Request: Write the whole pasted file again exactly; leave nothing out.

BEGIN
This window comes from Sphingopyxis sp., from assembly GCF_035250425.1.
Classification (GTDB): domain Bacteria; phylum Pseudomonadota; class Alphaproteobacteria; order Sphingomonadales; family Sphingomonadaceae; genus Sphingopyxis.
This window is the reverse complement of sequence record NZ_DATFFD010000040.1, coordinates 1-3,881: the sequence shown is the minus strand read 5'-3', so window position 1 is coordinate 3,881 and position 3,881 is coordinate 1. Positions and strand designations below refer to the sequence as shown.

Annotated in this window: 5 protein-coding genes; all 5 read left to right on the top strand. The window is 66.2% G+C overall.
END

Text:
This window comes from Sphingopyxis sp., from assembly GCF_035250425.1.
Classification (GTDB): domain Bacteria; phylum Pseudomonadota; class Alphaproteobacteria; order Sphingomonadales; family Sphingomonadaceae; genus Sphingopyxis.
This window is the reverse complement of sequence record NZ_DATFFD010000040.1, coordinates 1-3,881: the sequence shown is the minus strand read 5'-3', so window position 1 is coordinate 3,881 and position 3,881 is coordinate 1. Positions and strand designations below refer to the sequence as shown.

Annotated in this window: 5 protein-coding genes; all 5 read left to right on the top strand. The window is 66.2% G+C overall.